Anderson gets rare start in right

PITTSBURGH -- Garret Anderson saw his name on the Los Angeles Dodgers' lineup card Thursday morning, saw the letters "R'' and "F'' next to it and shrugged. After all, who really cared if he was about to start a game in right field for the first time in a decade?

"Left is a lot harder,'' said Anderson, who filled for injured Andre Ethier. "A lot of the game is played out there because there are a lot more right-handed hitters. When a right-handed hitter hits the ball to right field, there is always some loft under it, so that makes it easier.''

Anderson's bat was the focus on Thursday. He had an RBI single in the seventh and a sacrifice fly in the ninth as the Dodgers beat the Pittsburgh Pirates 10-2 for their first win of the year.

Anderson actually played an inning in right in Monday's season opener after pinch hitting in the top of the eighth. There was one fly ball hit his way, and he handled it flawlessly for the final defensive out of a lopsided loss to the Pirates. He also played a game there during spring training, on March 31 against San Francisco, catching two fly balls in his five innings and also throwing to second for a force out on Eugenio Velez, who was caught in a moment of indecision when a ball hit by Nate Schierholtz fell in shallow right.

"It felt fine,'' Anderson said. "It didn't feel weird or anything.''

Anderson has appeared in right field in 155 games during his career, starting 146 of them. Until Monday, though, he hadn't played a regular-season game at the position since 2000. He actually played there primarily in 1998, when he made 119 of those starts at a time when the Angels had Darin Erstad in left.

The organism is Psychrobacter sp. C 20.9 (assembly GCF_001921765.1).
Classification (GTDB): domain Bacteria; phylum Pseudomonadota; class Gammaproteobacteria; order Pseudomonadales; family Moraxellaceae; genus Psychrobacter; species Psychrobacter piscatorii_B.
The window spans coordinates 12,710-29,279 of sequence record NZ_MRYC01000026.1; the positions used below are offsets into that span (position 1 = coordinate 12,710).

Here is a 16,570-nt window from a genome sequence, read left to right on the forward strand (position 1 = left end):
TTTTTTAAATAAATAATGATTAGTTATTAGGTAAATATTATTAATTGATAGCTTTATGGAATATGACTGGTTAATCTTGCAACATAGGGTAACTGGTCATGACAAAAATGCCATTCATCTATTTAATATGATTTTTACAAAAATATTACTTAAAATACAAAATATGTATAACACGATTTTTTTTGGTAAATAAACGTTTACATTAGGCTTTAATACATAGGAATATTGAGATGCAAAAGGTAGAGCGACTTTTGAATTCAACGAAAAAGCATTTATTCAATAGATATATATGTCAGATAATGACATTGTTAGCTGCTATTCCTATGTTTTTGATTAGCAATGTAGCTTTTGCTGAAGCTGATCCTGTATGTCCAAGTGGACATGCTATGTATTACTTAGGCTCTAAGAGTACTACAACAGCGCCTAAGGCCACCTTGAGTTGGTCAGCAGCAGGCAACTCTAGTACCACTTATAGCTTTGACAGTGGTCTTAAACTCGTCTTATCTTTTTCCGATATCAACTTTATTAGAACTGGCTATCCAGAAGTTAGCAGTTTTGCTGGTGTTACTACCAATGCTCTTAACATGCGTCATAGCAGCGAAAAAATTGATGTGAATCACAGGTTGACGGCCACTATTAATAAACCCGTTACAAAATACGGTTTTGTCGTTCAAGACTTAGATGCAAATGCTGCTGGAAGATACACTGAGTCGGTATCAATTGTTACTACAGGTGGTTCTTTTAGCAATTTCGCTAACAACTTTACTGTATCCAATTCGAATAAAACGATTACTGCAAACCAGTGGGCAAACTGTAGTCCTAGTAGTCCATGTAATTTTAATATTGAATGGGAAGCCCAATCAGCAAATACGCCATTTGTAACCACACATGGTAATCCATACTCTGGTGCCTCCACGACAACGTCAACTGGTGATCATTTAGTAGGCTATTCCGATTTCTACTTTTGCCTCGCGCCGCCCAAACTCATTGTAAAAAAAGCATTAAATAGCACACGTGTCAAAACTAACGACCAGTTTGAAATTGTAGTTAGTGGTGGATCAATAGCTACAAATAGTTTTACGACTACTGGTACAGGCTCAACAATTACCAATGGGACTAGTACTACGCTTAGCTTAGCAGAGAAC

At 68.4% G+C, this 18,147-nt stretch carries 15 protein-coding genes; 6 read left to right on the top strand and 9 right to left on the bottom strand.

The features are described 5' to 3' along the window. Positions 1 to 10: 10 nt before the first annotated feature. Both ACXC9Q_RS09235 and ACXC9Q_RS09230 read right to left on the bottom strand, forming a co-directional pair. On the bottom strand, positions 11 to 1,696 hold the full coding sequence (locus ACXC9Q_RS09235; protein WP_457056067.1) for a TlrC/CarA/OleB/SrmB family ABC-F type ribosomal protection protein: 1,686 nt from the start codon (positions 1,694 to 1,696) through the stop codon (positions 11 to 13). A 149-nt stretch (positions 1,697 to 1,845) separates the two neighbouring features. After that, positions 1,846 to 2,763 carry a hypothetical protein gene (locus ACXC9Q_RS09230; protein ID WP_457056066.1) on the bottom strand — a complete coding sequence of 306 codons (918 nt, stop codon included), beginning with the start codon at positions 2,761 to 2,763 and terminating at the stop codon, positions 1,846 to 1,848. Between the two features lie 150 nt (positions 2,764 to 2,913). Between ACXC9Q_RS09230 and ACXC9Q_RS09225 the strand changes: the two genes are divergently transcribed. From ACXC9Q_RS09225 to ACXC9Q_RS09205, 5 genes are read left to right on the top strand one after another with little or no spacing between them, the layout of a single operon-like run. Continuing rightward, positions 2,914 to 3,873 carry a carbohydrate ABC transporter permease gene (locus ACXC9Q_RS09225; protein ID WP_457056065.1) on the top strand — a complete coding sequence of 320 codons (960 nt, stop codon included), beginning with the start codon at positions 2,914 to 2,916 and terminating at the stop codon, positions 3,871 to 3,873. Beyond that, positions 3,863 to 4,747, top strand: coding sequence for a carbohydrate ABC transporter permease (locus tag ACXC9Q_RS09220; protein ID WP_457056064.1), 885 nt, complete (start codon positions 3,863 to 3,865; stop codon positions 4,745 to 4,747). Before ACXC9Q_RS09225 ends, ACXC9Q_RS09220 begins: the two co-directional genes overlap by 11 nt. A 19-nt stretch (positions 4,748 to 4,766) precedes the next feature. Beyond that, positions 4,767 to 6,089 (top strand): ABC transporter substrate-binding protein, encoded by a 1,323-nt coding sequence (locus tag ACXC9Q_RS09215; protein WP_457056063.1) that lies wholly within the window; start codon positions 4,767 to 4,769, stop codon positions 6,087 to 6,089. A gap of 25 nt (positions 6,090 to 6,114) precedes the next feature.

Lineup shakeup

Anderson's rare start in right field was part of a dramatic -- and apparently one-day -- overhaul of the lineup by manager Joe Torre following a four-hour night game on Wednesday.

At one point Thursday morning, Torre walked by a pack of reporters gathered around the Dodgers' lineup card, which was posted on the wall, and said, "That's a split squad. Do you know where the rest of the team is playing?''

It definitely had the look of a spring training lineup, with catcher Russell Martin, second baseman Blake DeWitt, third baseman Casey Blake, left fielder Manny Ramirez and Ethier all sitting. Paul Maholm, a tough lefty, was slated to start for the Pirates, which would explain why DeWitt wasn't playing, and Ethier injured his ankle in Wednesday's game. But left-handed-hitting first baseman James Loney was in the lineup.

Also in the lineup were Brad Ausmus at catcher, Jamey Carroll at second, Ronnie Belliard at third and Reed Johnson in left.
So what would happen if the Dodgers, after losing their first two games of the season, won with this lineup on Thursday afternoon?

"Then it's open season,'' Torre said to the writers. "You can rip my head off when I go back to the regular lineup tomorrow.''

Kuo has positive mound session

Left-hander Hong-Chih Kuo said he felt good during a mound session in which he threw 20-25 pitches, including breaking balls. Kuo is on the 15-day disabled list with elbow soreness and is eligible to return as early as Saturday, but he'll probably need at least one more mound session before he is cleared. He probably won't be sent on a minor-league rehabilitation assignment, although that option is available.

Tony Jackson covers the Dodgers for ESPNLosAngeles.com.